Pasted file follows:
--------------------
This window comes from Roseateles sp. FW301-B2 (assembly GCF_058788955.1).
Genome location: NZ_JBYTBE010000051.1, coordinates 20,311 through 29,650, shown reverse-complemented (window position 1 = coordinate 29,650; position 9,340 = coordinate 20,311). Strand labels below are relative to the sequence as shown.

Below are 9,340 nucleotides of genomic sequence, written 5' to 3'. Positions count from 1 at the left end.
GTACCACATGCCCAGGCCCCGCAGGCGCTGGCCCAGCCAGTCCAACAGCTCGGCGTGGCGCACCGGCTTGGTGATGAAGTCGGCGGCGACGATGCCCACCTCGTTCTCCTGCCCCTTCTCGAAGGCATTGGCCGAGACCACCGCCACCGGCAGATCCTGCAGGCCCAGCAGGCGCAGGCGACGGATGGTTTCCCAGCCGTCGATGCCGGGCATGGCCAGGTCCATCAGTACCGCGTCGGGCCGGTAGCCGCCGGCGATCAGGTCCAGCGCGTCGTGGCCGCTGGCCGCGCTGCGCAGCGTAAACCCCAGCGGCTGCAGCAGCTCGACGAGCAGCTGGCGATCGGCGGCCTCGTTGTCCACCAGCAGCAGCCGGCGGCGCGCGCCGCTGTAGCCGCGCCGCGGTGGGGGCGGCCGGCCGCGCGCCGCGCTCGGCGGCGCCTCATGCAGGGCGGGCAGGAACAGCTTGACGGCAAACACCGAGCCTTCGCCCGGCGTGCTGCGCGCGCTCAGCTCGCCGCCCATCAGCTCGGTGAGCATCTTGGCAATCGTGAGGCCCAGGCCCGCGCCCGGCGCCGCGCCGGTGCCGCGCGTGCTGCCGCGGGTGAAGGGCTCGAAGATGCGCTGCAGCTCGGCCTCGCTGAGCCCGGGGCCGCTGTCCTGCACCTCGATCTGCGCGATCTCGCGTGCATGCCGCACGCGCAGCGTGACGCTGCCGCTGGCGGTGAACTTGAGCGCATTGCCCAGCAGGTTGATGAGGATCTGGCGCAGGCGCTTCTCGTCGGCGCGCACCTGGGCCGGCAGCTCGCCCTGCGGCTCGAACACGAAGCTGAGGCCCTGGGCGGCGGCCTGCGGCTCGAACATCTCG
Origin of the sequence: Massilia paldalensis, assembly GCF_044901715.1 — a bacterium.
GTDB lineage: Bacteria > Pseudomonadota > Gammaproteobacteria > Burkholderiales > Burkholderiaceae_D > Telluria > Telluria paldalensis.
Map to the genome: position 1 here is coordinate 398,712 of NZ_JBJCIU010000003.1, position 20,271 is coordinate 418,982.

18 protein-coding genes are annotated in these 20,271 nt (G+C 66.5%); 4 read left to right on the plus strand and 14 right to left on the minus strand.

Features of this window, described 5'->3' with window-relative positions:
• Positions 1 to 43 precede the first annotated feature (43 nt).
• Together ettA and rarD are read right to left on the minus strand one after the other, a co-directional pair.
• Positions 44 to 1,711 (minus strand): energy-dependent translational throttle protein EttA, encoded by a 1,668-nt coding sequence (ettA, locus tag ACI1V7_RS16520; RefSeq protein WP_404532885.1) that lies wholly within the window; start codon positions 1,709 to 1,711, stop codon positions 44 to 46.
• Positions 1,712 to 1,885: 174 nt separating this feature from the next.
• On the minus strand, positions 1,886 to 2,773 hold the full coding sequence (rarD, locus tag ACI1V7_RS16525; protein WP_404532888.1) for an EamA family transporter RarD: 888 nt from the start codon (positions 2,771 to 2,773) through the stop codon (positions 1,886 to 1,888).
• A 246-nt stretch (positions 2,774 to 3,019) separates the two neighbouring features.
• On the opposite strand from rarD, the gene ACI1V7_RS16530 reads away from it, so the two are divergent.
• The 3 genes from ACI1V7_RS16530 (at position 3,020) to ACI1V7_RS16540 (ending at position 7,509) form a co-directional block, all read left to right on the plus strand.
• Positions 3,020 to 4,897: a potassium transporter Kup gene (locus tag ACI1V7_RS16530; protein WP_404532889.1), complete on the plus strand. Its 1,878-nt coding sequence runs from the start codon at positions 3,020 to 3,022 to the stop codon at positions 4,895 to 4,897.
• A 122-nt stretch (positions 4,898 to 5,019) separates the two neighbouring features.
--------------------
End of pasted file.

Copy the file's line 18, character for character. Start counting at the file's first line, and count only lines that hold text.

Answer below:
• Positions 3,020 to 4,897: a potassium transporter Kup gene (locus tag ACI1V7_RS16530; protein WP_404532889.1), complete on the plus strand. Its 1,878-nt coding sequence runs from the start codon at positions 3,020 to 3,022 to the stop codon at positions 4,895 to 4,897.